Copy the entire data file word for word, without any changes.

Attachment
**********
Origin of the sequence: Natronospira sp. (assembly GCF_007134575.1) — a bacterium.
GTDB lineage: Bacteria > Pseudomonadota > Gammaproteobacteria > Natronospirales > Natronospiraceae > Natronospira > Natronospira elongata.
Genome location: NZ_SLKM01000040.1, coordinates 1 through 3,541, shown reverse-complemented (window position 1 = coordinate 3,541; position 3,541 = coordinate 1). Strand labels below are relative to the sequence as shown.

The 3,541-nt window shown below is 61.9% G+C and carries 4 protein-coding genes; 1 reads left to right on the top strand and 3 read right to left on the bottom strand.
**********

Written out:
Origin of the sequence: Natronospira sp. (assembly GCF_007134575.1) — a bacterium.
GTDB lineage: Bacteria > Pseudomonadota > Gammaproteobacteria > Natronospirales > Natronospiraceae > Natronospira > Natronospira elongata.
Genome location: NZ_SLKM01000040.1, coordinates 1 through 3,541, shown reverse-complemented (window position 1 = coordinate 3,541; position 3,541 = coordinate 1). Strand labels below are relative to the sequence as shown.

The 3,541-nt window shown below is 61.9% G+C and carries 4 protein-coding genes; 1 reads left to right on the top strand and 3 read right to left on the bottom strand.